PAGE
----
In the news
Tampa man the winner on 'Average Joe' finale
By SHARON FINK AND CHASE SQUIRES
Published July 28, 2005
There really were no losers on the finale of Average Joe: The Joes Strike Back on Wednesday. Tampa's Nathan Griffin became the first "Joe" in the show's three seasons to come out on top with the babe of the moment. And Rocky Fain, the hunk member of the final two, was rejected by Anna Chudoba but used every second of his camera time to make sure that today, every soap opera will be pounding down his door to fill their next "hunky guy" slot.
In the best tradition of a Lifetime TV movie, Chudoba, 26, a model-music video performer from Las Vegas, picked Griffin, 26, a Kahlil Gibran-quoting cafe worker and former Air Force missile technician, after wondering if it made her shallow for wanting Fain because he was hunky and a great kisser.
Fain, 25, a waiter - and, as he took every opportunity to mention, aspiring model and actor splitting time between Las Vegas and Los Angeles - was effective in a crying scene at the end as he said in a voiceover, "I am heartbroken."
Griffin was one of three Tampa Bay area residents who participated in Season 3, which was taped last summer. Nick Parlin, 23, a Tampa magician, was among the first ejected, but he was given a makeover and brought back in the next-to-last episode for another chance with Chudoba. She cut him again.
(Griffin also was ejected earlier, given a makeover and brought back.) Brad Gatie, 22, a graphic designer and model from Clearwater, was among the hunks brought in to compete with the Joes. He was sent packing after Chudoba saw him and other hunks making out with women at a Los Angeles nightclub.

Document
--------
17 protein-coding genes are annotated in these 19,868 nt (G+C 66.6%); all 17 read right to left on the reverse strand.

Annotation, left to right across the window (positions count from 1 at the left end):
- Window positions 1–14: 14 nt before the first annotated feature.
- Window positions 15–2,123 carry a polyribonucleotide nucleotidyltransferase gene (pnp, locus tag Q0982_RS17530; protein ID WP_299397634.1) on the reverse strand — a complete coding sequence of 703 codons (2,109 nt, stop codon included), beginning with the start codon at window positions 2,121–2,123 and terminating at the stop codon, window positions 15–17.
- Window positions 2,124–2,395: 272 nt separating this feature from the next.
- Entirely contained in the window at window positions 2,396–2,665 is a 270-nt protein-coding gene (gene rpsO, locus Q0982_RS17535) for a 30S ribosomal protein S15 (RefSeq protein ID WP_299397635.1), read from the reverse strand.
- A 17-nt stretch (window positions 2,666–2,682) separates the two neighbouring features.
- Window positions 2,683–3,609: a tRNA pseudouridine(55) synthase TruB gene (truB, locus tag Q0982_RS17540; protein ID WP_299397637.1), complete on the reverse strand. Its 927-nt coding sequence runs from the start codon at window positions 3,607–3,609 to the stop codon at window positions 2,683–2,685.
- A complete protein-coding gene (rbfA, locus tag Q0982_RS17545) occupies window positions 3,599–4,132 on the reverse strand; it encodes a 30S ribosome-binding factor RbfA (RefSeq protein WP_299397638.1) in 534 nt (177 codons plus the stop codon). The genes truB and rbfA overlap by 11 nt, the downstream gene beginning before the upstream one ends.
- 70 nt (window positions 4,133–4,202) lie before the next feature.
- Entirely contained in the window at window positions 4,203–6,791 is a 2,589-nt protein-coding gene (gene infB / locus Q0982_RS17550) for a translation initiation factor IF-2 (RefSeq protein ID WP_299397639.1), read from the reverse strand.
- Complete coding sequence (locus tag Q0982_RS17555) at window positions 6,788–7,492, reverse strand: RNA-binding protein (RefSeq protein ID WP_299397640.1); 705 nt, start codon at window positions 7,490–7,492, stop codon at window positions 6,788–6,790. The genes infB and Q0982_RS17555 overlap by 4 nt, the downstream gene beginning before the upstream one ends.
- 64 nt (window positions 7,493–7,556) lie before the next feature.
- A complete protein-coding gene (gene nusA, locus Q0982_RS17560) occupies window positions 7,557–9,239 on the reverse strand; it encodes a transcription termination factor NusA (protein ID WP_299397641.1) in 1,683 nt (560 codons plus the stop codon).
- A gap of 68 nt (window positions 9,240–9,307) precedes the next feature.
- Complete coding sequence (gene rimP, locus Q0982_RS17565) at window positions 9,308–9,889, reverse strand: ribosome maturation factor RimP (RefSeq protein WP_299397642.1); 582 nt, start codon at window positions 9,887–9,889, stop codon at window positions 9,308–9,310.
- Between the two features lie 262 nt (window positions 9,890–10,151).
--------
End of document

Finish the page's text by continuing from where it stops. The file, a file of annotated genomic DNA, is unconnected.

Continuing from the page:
ABC to expand hit show "Dancing With the Stars'
BEVERLY HILLS, Calif. - ABC's summer filler Dancing With the Stars was such a huge hit and generated so much viewer debate over the telephone voting system and the final outcome that the network is expanding the show to two nights when it returns early next year.
ABC Entertainment president Stephen McPherson in a news release Wednesday said the network is going to extend the next run to include more weeks of competition, and add a weekly 30-minute results show when judges' scores will be combined with the results of viewer votes.
Dancing With the Stars was the biggest summer ratings hit since Survivor in 2000. McPherson said the changes were a direct reaction to viewer frustration over the voting process.
[Last modified July 28, 2005, 01:09:17]
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